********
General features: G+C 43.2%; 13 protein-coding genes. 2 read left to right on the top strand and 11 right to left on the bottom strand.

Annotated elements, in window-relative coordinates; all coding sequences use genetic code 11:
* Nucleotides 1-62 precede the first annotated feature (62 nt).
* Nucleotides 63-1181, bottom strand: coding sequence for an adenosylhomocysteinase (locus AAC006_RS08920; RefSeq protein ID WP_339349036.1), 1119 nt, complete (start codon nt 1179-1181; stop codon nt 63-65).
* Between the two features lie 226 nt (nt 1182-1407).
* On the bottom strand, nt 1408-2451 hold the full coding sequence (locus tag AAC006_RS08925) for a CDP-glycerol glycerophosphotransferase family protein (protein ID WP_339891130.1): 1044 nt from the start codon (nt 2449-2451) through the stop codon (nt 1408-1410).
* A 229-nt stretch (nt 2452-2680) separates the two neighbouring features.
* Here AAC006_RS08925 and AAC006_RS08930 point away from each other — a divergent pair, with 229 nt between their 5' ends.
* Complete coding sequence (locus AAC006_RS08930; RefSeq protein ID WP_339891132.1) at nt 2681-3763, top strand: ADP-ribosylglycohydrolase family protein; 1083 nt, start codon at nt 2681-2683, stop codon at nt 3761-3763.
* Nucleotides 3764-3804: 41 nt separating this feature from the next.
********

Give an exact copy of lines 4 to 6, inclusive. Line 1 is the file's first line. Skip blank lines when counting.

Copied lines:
* Nucleotides 63-1181, bottom strand: coding sequence for an adenosylhomocysteinase (locus AAC006_RS08920; RefSeq protein ID WP_339349036.1), 1119 nt, complete (start codon nt 1179-1181; stop codon nt 63-65).
* Between the two features lie 226 nt (nt 1182-1407).
* On the bottom strand, nt 1408-2451 hold the full coding sequence (locus tag AAC006_RS08925) for a CDP-glycerol glycerophosphotransferase family protein (protein ID WP_339891130.1): 1044 nt from the start codon (nt 2449-2451) through the stop codon (nt 1408-1410).